Trashmeister John Waters and King of the B’s Roger Corman were a match made in cult-movie heaven at the 14th annual Provincetown International Film Festival, which wrapped Sunday.
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Prior to presenting Corman with the festival’s Filmmaker on the Edge Award, Waters conducted an entertaining onstage Q&A with the pioneering independent producer-director-distributor, gleefully throwing in a plug for Piranhaconda. That latest Corman-produced monster opus premiered over the weekend on SyFy.
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Also accepting an honorary award at Provincetown was Parker Posey, who won this year’s Excellence in Acting prize. She was represented at the festival with a screening of her 1995 comedy Party Girl and with this year’s Sundance entry Price Check. Posey got cozy in an onstage chat with her friend and frequent collaborator, actor-director Craig Chester.
Documentary maker Kirby Dick, whose latest film, The Invisible War, about rape in the U.S. military, was screened at the festival, won the Faith Hubley Career Achievement Award. He was interviewed by the director Mary Harron. The Invisible War also won the HBO Audience Award for best documentary at Provincetown.
But the highlight of the combined Conversations program was the Corman encounter, not least because Waters is clearly such an unabashed fan. He confessed that his Johnny Depp vehicle, Cry Baby, was inspired by Corman’s rock ‘n’ roll movies, its title paying homage to Corman’s 1958 teen rebel drama, The Cry Baby Killer, which starred a young Jack Nicholson.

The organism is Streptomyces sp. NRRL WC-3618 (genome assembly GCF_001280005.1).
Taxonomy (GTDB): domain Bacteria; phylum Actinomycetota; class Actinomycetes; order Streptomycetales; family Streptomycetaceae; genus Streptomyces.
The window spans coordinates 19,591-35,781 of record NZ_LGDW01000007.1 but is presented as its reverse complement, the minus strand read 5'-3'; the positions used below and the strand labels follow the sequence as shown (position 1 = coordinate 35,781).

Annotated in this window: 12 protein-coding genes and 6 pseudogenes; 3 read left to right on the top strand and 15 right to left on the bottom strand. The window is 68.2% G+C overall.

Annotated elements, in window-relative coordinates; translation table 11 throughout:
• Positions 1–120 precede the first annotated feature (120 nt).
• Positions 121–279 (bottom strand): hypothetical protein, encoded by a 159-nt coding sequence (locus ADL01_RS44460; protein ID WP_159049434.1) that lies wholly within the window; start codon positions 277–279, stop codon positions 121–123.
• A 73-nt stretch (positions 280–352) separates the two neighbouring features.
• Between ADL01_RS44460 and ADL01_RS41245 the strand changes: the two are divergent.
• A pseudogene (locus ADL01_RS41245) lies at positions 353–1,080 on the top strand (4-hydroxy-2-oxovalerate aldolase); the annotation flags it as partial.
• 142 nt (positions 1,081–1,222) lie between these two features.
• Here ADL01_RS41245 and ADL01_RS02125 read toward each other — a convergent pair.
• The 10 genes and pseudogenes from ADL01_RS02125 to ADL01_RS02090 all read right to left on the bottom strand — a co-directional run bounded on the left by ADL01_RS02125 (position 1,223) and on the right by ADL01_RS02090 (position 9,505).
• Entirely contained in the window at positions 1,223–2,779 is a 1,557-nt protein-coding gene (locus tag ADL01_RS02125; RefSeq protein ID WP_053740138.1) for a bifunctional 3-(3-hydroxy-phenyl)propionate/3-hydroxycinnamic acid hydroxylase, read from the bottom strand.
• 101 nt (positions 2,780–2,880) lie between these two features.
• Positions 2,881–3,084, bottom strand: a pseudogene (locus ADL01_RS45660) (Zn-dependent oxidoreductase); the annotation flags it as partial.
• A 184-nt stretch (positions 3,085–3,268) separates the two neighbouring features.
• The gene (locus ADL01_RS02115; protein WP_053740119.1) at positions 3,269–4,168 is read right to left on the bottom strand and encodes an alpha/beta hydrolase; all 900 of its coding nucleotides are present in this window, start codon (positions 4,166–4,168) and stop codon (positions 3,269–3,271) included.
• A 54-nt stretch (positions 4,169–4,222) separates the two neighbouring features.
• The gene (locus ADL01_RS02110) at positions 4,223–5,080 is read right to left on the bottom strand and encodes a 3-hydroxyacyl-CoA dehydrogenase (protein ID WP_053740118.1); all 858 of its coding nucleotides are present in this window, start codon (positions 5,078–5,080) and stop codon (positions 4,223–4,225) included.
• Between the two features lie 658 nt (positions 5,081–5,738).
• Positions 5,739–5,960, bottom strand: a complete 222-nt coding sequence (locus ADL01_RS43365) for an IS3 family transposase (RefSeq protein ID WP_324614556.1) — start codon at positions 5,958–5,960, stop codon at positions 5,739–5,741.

“He created a whole new cliff, then dove off it and climbed back up many, many times,” said Waters, summing up Corman’s singular career. “He was the first to really mix art and exploitation films and make money. We need you back in the marketplace today, Roger.”
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Grilled by Waters about his rare failures, Corman pointed to The Intruder, a 1968 drama about racial unrest in a small Southern town that starred William Shatner. It broke a string of some 17 consecutive commercial hits. The film was later retitled I Hate Your Guts! for drive-in release, and Waters said that he still has that poster on his wall. (Even with the new title, the film lost money.)
Waters reiterated Corman’s early key to success with the famous declaration that it was best to avoid comedy or drama because they actually had to be good.
“Horror is the safest bet,” added Corman with his customary modesty. “I always just tried to make a film that was entertaining on the surface with some statement of my own underneath.”
The wide-ranging interview covered working with everyone from Vincent Price to John Cassavetes to Nancy Sinatra; helping to kickstart the careers of such directors as Peter Bogdanovich, Francis Ford Coppola and Martin Scorsese; the Method madness of Shelley Winters; playing mediator between the classically trained Boris Karloff and the more Brechtian, improvisational Peter Lorre; and Dennis Hopper’s professionalism on set, defying his bad-boy reputation.